Protocols enforced at Fort Bliss gates

February 19, 2015

 

 

 By Renee De Haro

 

Lately, the security on Fort Bliss gates have been getting tighter and tighter as gate closures were put into effect around August 2014. Now, only certain gates are open to civilians. 

 

After Fort Bliss had done some internal assessments and Department Of Defense (DOD) inspections, the results had determined that the Army was not up to standard on the codes of all the security procedures which allow personnel in through the gates. 

 

Based on the flow of people entering the military base and where the Fort Bliss officials believe that they have more high-traffic areas, officials separated different gates and allowed only limited access to them. 

 

 

Photo by Renee De Haro / Tejano Tribune

A soldier was scanning a citizens ID for clearance to go onto the base. Soldiers last name was 

 

 

“This was a conscious decision,” 1st Armored Division and Fort Bliss Public Affairs officer Lieutenant Colonel Lee Peters said. “It wasn’t just a ‘Well, just pick these gates and go with it.’”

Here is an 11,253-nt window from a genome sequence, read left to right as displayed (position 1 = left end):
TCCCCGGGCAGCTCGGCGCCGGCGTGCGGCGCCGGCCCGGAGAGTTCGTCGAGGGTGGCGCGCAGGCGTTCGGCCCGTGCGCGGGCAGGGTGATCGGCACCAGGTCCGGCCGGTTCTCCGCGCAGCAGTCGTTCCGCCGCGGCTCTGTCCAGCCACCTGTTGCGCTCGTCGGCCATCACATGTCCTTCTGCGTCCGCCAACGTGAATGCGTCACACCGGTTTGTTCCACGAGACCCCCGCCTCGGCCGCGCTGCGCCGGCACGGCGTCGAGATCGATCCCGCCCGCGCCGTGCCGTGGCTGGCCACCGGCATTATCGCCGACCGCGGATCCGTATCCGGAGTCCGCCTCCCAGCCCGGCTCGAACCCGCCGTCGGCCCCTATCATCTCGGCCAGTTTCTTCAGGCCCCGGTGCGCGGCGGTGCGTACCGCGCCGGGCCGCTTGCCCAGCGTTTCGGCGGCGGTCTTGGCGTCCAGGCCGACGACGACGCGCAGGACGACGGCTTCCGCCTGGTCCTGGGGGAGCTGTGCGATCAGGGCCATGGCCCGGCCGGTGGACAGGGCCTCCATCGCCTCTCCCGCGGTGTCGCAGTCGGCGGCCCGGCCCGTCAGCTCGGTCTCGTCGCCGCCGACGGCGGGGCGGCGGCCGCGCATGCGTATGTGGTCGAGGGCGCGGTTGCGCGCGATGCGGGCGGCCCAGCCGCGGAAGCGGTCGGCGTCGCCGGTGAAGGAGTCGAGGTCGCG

A few of the gates, such as Buffalo Soldier and Old Ironside, allow access to civilians, contractors and military family members.

 

Limited access gates for soldiers and DOD only is the Cassidy Gate. 

 

Due to the traffic or additional inspections that may occur upon entering Fort Bliss, Lt. Col. Peters said he has told many of his soldiers and contractors to plan their time accordingly when coming on to base so that they won’t be late for work.

 

“Most days I have to wait 40 minutes in traffic at the Cassidy gate just to get to work on time,” Army specialist Drake Bjork said. 

 

Soldiers standing guard to monitor traffic at all of the gates have scanners to run driver’s licenses or state identification cards for each person in the vehicle over the age of 12 trying to enter the base. After the i.d. is scanned, the guards are notified if the person has clearance to enter the base or not.

 

Drivers will also have to roll down all windows of the vehicle so guards can check the backseat for any weapons in the car. Some vehicles may be subject to random full-vehicle checks.

 

Using the Buffalo Soldier gate to enter Fort Bliss, student Benjamin Rodriguez said closures make it harder to get on and off base.

 

Rodriguez said he frequently uses the fitness centers on base. 

 

“It causes traffic backups, but I think the protocols are better for the safety of everybody,” he said.

 

“As long as it keeps the bad people off of it [Fort Bliss], then it’s a good thing.”

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